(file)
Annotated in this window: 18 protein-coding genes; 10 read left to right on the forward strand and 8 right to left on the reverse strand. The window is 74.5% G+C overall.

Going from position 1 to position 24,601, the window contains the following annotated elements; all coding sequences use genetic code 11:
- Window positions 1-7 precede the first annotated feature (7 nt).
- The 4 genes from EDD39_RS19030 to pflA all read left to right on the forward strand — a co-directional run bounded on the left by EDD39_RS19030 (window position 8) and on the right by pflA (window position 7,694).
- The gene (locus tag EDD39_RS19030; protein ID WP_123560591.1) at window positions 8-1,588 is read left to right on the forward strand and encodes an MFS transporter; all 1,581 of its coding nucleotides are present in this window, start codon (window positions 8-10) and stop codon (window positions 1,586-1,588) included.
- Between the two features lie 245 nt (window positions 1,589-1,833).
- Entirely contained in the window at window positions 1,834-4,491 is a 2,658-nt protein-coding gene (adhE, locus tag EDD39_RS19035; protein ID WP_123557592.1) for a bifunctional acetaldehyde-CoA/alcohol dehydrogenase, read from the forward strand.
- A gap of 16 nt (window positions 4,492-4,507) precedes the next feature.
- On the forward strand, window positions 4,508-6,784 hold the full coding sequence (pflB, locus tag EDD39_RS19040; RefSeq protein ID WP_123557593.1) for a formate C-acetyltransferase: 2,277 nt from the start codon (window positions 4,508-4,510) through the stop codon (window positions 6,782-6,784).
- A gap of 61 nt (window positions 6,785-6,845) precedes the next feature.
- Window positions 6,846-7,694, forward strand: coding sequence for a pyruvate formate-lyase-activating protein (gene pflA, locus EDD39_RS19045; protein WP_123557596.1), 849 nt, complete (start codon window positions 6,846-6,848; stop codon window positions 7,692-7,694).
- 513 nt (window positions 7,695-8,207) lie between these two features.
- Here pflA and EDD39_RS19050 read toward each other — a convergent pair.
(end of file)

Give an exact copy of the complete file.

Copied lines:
Annotated in this window: 18 protein-coding genes; 10 read left to right on the forward strand and 8 right to left on the reverse strand. The window is 74.5% G+C overall.

Going from position 1 to position 24,601, the window contains the following annotated elements; all coding sequences use genetic code 11:
- Window positions 1-7 precede the first annotated feature (7 nt).
- The 4 genes from EDD39_RS19030 to pflA all read left to right on the forward strand — a co-directional run bounded on the left by EDD39_RS19030 (window position 8) and on the right by pflA (window position 7,694).
- The gene (locus tag EDD39_RS19030; protein ID WP_123560591.1) at window positions 8-1,588 is read left to right on the forward strand and encodes an MFS transporter; all 1,581 of its coding nucleotides are present in this window, start codon (window positions 8-10) and stop codon (window positions 1,586-1,588) included.
- Between the two features lie 245 nt (window positions 1,589-1,833).
- Entirely contained in the window at window positions 1,834-4,491 is a 2,658-nt protein-coding gene (adhE, locus tag EDD39_RS19035; protein ID WP_123557592.1) for a bifunctional acetaldehyde-CoA/alcohol dehydrogenase, read from the forward strand.
- A gap of 16 nt (window positions 4,492-4,507) precedes the next feature.
- On the forward strand, window positions 4,508-6,784 hold the full coding sequence (pflB, locus tag EDD39_RS19040; RefSeq protein ID WP_123557593.1) for a formate C-acetyltransferase: 2,277 nt from the start codon (window positions 4,508-4,510) through the stop codon (window positions 6,782-6,784).
- A gap of 61 nt (window positions 6,785-6,845) precedes the next feature.
- Window positions 6,846-7,694, forward strand: coding sequence for a pyruvate formate-lyase-activating protein (gene pflA, locus EDD39_RS19045; protein WP_123557596.1), 849 nt, complete (start codon window positions 6,846-6,848; stop codon window positions 7,692-7,694).
- 513 nt (window positions 7,695-8,207) lie between these two features.
- Here pflA and EDD39_RS19050 read toward each other — a convergent pair.